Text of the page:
We have all had, to a greater or lesser extent, problems with the Wi-Fi connection. Said problems they can have very different causes, and therefore it is possible that we cannot always solve them by ourselves.
We are aware of the frustration that problems with the Wi-Fi connection can cause, and for that reason we have encouraged ourselves to give shape to this article, in which we will review with you the most common problems and we will see how we can solve them.
As always, if you have any questions, you can leave it in the comments and we will be happy to help you solve it. Without further ado, we begin.
1.-My Wi-Fi connection is slow throughout my house
If you notice that the speed of your Wi-Fi connection is much slower than it should, and that this happens to you no matter where you are, the root of the problem may be in your IPS (Internet provider). The quickest and easiest thing to do is to first check if there is a fault on your supplier’s side, or if they are carrying out maintenance or tasks that may cause this slowness.
Contact your provider, since you will have doubts in a minute. If it’s not your provider’s fault, We recommend that you follow these steps:
Enter the interface of your router (enter http://192.168.0.1/ in the browser) and check the list of connected devices to rule out intruders that are consuming the bandwidth of your Wi-Fi connection. If you have intruders, change the password and voila, they will not be able to reconnect if they do not know the new password. If you don’t have intruders, try switch to channels that are less saturated. Most current routers typically do this automatically, so keep that in mind. It is also a good idea to check what kind of band are you using, and assess the particularities of your home. Ideally, use the 5 GHz band and the Wi-Fi 5 standard. If there are a lot of obstacles and interference near the router, that could be the cause of your Wi-Fi connection problems. Make sure you don’t have connected no device based on a pre-Wi-Fi 4 standardas they can cause problems and slow down the entire network. If none of the above helps, try check for firmware updates for your router. As a last resort, restore the router to factory settings.
2.-My Wi-Fi connection doesn’t work
In case you cannot connect with any device to your Wi-Fi network, there are also many possibilities that it is a problem attributable to your ISP. Again, check before you start “messing around” that it is not his fault by contacting him directly. You will save valuable time.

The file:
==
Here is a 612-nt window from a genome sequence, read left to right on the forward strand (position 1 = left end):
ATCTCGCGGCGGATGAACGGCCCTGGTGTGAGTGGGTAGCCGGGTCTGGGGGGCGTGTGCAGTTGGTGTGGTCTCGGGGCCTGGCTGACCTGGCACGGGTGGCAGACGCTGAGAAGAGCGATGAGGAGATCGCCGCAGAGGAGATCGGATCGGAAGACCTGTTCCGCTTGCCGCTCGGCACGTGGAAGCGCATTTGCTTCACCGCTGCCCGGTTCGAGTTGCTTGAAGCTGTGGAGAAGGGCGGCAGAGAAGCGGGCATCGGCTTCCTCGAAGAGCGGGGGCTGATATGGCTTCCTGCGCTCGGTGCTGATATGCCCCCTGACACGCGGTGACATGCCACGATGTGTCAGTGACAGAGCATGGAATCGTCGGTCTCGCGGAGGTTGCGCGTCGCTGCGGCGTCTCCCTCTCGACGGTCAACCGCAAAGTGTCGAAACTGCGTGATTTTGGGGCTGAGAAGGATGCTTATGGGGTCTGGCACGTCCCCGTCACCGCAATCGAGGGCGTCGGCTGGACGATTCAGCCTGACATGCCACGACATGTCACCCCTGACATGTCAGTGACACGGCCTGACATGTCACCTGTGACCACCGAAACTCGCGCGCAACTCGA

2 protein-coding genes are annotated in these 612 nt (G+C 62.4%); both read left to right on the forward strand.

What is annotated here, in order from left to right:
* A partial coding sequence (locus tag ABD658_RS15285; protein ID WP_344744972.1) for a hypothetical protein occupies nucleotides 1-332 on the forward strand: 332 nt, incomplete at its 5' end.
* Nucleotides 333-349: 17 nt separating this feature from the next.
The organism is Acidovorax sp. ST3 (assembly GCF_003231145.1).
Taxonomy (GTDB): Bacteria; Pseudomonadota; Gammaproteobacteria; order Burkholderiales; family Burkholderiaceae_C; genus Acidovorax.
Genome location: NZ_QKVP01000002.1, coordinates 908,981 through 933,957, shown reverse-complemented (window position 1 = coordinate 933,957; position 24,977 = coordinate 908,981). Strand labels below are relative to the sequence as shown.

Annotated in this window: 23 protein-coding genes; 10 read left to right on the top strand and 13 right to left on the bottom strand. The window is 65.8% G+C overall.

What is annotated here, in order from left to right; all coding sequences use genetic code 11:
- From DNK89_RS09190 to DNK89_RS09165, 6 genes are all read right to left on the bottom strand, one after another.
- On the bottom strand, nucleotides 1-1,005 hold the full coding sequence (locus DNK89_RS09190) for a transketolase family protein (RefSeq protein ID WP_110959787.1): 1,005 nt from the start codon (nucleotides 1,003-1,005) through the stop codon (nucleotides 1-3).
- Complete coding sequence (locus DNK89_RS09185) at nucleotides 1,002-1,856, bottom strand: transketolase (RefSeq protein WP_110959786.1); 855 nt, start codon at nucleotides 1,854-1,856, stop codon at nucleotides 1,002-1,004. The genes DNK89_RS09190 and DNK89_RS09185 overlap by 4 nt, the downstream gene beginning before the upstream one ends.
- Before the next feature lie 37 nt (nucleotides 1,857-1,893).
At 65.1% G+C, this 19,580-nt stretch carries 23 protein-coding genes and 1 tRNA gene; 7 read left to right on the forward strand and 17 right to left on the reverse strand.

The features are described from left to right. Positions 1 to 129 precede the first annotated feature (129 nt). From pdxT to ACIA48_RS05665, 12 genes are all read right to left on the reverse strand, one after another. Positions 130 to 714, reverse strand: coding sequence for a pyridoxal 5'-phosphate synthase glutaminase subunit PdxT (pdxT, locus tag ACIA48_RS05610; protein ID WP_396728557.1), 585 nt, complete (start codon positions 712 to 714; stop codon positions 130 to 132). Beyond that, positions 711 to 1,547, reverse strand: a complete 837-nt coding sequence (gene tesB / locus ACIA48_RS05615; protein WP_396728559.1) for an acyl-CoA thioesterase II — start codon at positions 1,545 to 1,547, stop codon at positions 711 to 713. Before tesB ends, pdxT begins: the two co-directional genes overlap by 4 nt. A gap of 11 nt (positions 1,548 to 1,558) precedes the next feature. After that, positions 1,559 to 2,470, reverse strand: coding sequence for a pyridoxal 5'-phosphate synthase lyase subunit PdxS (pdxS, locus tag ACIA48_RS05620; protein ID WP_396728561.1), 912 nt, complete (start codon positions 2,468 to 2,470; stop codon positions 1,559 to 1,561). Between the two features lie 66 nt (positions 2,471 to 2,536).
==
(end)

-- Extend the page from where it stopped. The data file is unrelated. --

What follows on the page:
Once we have ruled out that the problem comes from the IPS, we can put into practice the following measures To resolve these types of issues with your Wi-Fi connection:
Re-enter the interface of your router and check connection settings, check the network name and password, and make sure you are entering the correct information when trying to connect. It would not be the first time that some user tries to connect many times, does not understand why it does not work and then discovers that he was entering the password wrong. If you can connect to your Wi-Fi network, but you don’t have internet access, check the physical connection (wiring) well of the router. You can try using a computer connected to the router by cable to see if you have an Internet connection through that route. In case you don’t have a connection, try reboot the router. To do this, you must disconnect it from the power for 60 seconds. In case you have connection via cable, but not via Wi-Fi, Try checking the settings of the devices you are trying to connect wirelessly. It’s also a good idea to scan for malware and use troubleshooting tools if possible. A firmware update can also help.
3.-The Wi-Fi connection is slow in some corners of my house and constantly drops
This is a fairly easy case to explain. These types of Wi-Fi connection problems occur completely naturally. Wi-Fi uses radio waves donut shaped that have a limited scope, and that also, are affected by obstacles and interference.
When we establish a Wi-Fi connection, it occurs bidirectionally, that is, the router sends signals to the connected devices, and they do the same by sending signals to the router. That communication is key to having a good Internet connection.
If the distance between the router and the connected devices is too great, the signal won’t hit these hard enough, and may even, in extreme cases, be lost before reaching them. In the first case we will have a slow and unstable WI-Fi connection due to lack of range, and in the second case we will find a dead zone. To solve this we can:
Change the router position and move it closer to the most remote areas, but with care not to create problems with the Wi-Fi connection in other places. Leave the doors open and reduce obstacles it can find the Wi-Fi signal. Extend the signal range using Wi-Fi repeaters, or PLC devices with Wi-Fi replay.
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